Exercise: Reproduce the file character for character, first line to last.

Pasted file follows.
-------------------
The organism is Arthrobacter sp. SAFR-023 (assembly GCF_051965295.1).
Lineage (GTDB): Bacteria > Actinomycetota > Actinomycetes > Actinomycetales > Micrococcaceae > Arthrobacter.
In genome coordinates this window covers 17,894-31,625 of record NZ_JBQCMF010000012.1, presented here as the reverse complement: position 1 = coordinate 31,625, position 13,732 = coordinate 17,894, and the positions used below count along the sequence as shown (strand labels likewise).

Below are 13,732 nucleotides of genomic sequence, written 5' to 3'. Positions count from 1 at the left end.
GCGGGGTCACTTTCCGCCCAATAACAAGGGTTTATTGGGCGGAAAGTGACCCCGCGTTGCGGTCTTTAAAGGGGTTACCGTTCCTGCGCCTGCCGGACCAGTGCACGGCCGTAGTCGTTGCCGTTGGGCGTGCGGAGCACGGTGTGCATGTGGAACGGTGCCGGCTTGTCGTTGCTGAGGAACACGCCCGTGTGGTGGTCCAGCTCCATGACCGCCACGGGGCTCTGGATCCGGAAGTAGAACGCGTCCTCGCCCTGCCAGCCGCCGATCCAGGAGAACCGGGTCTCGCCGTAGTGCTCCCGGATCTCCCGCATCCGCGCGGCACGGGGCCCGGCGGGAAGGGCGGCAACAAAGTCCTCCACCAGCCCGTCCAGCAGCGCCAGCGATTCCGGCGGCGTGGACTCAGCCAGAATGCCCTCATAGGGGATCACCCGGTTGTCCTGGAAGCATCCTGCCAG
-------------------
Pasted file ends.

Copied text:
The organism is Arthrobacter sp. SAFR-023 (assembly GCF_051965295.1).
Lineage (GTDB): Bacteria > Actinomycetota > Actinomycetes > Actinomycetales > Micrococcaceae > Arthrobacter.
In genome coordinates this window covers 17,894-31,625 of record NZ_JBQCMF010000012.1, presented here as the reverse complement: position 1 = coordinate 31,625, position 13,732 = coordinate 17,894, and the positions used below count along the sequence as shown (strand labels likewise).

Below are 13,732 nucleotides of genomic sequence, written 5' to 3'. Positions count from 1 at the left end.
GCGGGGTCACTTTCCGCCCAATAACAAGGGTTTATTGGGCGGAAAGTGACCCCGCGTTGCGGTCTTTAAAGGGGTTACCGTTCCTGCGCCTGCCGGACCAGTGCACGGCCGTAGTCGTTGCCGTTGGGCGTGCGGAGCACGGTGTGCATGTGGAACGGTGCCGGCTTGTCGTTGCTGAGGAACACGCCCGTGTGGTGGTCCAGCTCCATGACCGCCACGGGGCTCTGGATCCGGAAGTAGAACGCGTCCTCGCCCTGCCAGCCGCCGATCCAGGAGAACCGGGTCTCGCCGTAGTGCTCCCGGATCTCCCGCATCCGCGCGGCACGGGGCCCGGCGGGAAGGGCGGCAACAAAGTCCTCCACCAGCCCGTCCAGCAGCGCCAGCGATTCCGGCGGCGTGGACTCAGCCAGAATGCCCTCATAGGGGATCACCCGGTTGTCCTGGAAGCATCCTGCCAG